But anyway, awards and nominations. I am now a twice award shortlisted author (for the Kitschie Golden Tentacle and the Gemmell Morningstar.) You'd think it would bring you some sort of surety, some sort of 'yes, I am doing this right.' That was exactly what I thought all the authors on these shortlists must be thinking. Yes, here is MY VALIDATION. I AM VALIDATED.

    Sadly, not true.

    Cos what you don't see is that I am still doing exactly the same thing every day that I did before I had signed with Orbit or got an agent. I get up, take the boy to school, come home. Find a reason not to write for the first couple of hours of the day[2] drink coffee, eat crisps. Then stare at what I am meant to be doing and become filled with doubt about it. And I am lucky, because my doubt isn't about sales or things like that because I never really think of that. I'm not commercially minded and  I have an agreement with my agent that he can deal with all that and just tell me what I really need to know. But the actual material of my life has not changed. Publishing deal, reviews, award nominations these do not change the substance of my life or the way I approach what I do.

    Write, doubt, keep writing.

    I'm not entirely sure where I was going with this. Just maybe what I am saying  -in a very long way round - is for me, and maybe for most authors, no matter how well it may look like someone is doing we're still just swans; appearing to glide serenely along the top of the water while paddling furiously below in an effort not to sink.

    I'm not complaining though. Because it's still amazing, shocking and wonderful to think the things I write sat on my couch here in Leeds are being read all round the world. And I think, probably, the doubt is a better thing to have than complacency.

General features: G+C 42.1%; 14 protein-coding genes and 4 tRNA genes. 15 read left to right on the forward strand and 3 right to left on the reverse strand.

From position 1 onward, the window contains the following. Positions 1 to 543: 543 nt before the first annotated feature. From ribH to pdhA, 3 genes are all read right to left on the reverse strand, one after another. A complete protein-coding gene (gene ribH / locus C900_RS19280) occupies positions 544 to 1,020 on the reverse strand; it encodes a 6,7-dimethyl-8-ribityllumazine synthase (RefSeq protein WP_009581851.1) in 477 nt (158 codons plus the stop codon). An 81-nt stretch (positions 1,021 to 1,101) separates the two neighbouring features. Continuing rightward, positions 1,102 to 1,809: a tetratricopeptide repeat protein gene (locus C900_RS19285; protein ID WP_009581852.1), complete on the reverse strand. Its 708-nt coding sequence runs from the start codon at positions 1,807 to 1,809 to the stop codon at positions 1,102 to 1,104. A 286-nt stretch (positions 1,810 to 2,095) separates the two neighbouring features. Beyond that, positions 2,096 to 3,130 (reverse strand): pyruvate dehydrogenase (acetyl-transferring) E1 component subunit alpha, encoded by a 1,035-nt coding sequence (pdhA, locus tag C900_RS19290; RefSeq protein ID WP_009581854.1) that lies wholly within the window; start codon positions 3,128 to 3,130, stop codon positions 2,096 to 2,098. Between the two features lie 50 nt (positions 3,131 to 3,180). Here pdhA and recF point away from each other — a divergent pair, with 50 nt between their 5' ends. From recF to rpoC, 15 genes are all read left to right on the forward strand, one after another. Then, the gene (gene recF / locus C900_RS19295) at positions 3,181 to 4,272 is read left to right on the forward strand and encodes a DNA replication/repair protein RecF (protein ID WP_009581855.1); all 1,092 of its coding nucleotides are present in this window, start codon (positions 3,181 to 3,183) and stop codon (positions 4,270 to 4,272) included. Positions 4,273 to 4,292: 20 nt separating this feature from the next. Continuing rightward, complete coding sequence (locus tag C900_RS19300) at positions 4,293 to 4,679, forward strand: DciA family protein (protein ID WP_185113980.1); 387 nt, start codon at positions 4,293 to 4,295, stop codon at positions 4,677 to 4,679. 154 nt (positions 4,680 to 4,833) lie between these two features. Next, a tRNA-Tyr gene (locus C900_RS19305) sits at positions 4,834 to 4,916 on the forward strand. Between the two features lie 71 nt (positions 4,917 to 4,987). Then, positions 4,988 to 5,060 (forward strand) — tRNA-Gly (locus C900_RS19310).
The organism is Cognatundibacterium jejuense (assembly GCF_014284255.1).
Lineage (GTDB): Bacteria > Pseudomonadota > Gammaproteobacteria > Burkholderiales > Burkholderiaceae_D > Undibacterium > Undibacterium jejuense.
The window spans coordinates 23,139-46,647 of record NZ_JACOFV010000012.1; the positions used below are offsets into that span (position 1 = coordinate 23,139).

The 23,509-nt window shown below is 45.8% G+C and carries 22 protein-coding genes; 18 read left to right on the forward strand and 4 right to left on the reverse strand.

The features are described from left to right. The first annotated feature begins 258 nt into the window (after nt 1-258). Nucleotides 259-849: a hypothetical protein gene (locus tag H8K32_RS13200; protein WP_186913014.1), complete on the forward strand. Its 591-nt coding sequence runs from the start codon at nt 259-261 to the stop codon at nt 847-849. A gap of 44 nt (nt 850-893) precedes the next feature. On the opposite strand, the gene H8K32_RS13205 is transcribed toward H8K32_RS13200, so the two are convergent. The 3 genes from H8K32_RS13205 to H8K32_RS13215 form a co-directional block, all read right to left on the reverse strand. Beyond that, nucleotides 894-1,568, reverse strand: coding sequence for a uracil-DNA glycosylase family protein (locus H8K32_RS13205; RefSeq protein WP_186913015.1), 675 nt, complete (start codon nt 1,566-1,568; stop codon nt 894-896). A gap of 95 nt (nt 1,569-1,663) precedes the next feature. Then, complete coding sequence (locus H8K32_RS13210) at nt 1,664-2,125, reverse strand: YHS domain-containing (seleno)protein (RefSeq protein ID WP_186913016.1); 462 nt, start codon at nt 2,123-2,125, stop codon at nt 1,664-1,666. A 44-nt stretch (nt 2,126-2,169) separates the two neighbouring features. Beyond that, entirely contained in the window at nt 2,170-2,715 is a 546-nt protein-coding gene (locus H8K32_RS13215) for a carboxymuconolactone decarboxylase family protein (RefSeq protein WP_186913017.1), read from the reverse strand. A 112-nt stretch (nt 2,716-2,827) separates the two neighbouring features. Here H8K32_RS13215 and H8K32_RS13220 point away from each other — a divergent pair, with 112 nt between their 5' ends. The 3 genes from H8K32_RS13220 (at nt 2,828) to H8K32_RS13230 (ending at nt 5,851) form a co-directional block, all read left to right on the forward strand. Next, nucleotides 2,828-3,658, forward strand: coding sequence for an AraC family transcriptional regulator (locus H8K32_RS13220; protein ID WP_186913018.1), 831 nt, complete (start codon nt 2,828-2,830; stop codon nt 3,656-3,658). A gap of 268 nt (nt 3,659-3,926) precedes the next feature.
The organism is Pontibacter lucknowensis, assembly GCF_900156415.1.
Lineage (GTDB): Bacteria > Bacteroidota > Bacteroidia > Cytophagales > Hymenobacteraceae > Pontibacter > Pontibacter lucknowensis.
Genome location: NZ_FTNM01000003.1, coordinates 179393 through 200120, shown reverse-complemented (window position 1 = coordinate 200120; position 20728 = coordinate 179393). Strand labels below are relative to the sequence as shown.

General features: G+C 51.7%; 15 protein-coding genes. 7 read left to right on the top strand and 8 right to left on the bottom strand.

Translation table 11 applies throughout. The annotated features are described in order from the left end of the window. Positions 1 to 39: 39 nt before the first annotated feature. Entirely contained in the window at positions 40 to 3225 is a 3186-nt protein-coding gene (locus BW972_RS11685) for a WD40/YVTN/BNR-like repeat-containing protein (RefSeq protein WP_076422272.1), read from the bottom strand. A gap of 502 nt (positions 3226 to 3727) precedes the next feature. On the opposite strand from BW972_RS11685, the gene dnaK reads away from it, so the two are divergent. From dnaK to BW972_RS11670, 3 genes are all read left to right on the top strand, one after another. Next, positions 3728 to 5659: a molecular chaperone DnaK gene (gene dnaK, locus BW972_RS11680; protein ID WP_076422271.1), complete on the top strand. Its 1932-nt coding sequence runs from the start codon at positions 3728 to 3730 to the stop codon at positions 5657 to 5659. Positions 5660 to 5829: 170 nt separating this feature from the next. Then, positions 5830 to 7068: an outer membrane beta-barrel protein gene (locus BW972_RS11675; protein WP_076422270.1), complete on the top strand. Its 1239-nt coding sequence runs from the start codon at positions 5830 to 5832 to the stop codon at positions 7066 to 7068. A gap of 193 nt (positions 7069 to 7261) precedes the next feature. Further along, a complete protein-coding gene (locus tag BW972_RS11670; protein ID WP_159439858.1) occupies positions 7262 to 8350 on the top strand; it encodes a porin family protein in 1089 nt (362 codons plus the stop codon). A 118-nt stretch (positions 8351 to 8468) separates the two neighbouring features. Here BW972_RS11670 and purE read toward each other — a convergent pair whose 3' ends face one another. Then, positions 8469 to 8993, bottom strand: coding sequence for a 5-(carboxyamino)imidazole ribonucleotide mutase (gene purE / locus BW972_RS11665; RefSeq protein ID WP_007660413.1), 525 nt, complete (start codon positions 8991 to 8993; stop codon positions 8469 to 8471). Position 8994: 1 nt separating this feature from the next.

Probably.

    RJ.

    Leeds. April 2018.

     

     

    1. In my case, so many people commented on how likeable Girton was in Age of Assassins just at the point I was consciously moving him away from that while writing Blood of Assassins. As an aside, this is one of the places where your editor is invaluable. When you are going, 'oh I have done that wrong'. They can be a calm voice going, 'no, go with it, It's right. (Thanks, Jenni. )

    2. Like, I dunno, writing blogposts or something?

  7. Awards.

    I thought I’d write a quick thing about awards. I’m quite reward-ambivalent*, if I’m honest. I do not write for awards and I’ve got a publishing deal with Orbit so in my mind I’ve already won. I’m also, quite embarrassed about the idea of saying ‘hey, vote for me!’ Or possibly it’s more that I think if I have to remind people to vote it’s meaningless, because people should vote for a thing they remember, not a thing you have to remind them about.